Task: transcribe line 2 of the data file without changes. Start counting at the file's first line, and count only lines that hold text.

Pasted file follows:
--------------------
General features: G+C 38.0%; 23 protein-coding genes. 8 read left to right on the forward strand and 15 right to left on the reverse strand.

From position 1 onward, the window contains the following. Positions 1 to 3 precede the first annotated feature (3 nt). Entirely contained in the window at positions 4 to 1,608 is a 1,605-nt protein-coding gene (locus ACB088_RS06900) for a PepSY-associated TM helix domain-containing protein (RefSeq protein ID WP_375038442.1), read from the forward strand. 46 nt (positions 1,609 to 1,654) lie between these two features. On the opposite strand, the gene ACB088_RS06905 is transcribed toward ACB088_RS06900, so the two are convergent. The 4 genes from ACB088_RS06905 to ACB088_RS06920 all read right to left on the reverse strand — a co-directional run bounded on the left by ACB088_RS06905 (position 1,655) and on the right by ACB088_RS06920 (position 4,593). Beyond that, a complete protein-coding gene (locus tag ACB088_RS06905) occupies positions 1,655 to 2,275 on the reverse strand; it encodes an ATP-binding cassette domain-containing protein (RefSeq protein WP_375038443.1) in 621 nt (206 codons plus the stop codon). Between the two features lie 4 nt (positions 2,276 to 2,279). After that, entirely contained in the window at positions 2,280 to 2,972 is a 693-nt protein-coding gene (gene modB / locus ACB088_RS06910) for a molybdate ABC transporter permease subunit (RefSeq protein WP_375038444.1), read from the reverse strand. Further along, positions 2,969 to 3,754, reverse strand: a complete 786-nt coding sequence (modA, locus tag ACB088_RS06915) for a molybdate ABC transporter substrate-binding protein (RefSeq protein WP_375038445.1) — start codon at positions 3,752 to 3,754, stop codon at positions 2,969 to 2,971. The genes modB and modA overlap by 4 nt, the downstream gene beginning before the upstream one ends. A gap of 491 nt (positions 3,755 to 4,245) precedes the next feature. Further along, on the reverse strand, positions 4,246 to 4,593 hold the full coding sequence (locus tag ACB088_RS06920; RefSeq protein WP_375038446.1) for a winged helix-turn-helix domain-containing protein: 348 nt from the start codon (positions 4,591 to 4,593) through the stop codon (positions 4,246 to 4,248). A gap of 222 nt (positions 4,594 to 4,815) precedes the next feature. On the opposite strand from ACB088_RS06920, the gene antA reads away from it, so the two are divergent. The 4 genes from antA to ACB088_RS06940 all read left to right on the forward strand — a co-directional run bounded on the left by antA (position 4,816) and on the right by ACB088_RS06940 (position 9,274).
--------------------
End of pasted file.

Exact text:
From position 1 onward, the window contains the following. Positions 1 to 3 precede the first annotated feature (3 nt). Entirely contained in the window at positions 4 to 1,608 is a 1,605-nt protein-coding gene (locus ACB088_RS06900) for a PepSY-associated TM helix domain-containing protein (RefSeq protein ID WP_375038442.1), read from the forward strand. 46 nt (positions 1,609 to 1,654) lie between these two features. On the opposite strand, the gene ACB088_RS06905 is transcribed toward ACB088_RS06900, so the two are convergent. The 4 genes from ACB088_RS06905 to ACB088_RS06920 all read right to left on the reverse strand — a co-directional run bounded on the left by ACB088_RS06905 (position 1,655) and on the right by ACB088_RS06920 (position 4,593). Beyond that, a complete protein-coding gene (locus tag ACB088_RS06905) occupies positions 1,655 to 2,275 on the reverse strand; it encodes an ATP-binding cassette domain-containing protein (RefSeq protein WP_375038443.1) in 621 nt (206 codons plus the stop codon). Between the two features lie 4 nt (positions 2,276 to 2,279). After that, entirely contained in the window at positions 2,280 to 2,972 is a 693-nt protein-coding gene (gene modB / locus ACB088_RS06910) for a molybdate ABC transporter permease subunit (RefSeq protein WP_375038444.1), read from the reverse strand. Further along, positions 2,969 to 3,754, reverse strand: a complete 786-nt coding sequence (modA, locus tag ACB088_RS06915) for a molybdate ABC transporter substrate-binding protein (RefSeq protein WP_375038445.1) — start codon at positions 3,752 to 3,754, stop codon at positions 2,969 to 2,971. The genes modB and modA overlap by 4 nt, the downstream gene beginning before the upstream one ends. A gap of 491 nt (positions 3,755 to 4,245) precedes the next feature. Further along, on the reverse strand, positions 4,246 to 4,593 hold the full coding sequence (locus tag ACB088_RS06920; RefSeq protein WP_375038446.1) for a winged helix-turn-helix domain-containing protein: 348 nt from the start codon (positions 4,591 to 4,593) through the stop codon (positions 4,246 to 4,248). A gap of 222 nt (positions 4,594 to 4,815) precedes the next feature. On the opposite strand from ACB088_RS06920, the gene antA reads away from it, so the two are divergent. The 4 genes from antA to ACB088_RS06940 all read left to right on the forward strand — a co-directional run bounded on the left by antA (position 4,816) and on the right by ACB088_RS06940 (position 9,274).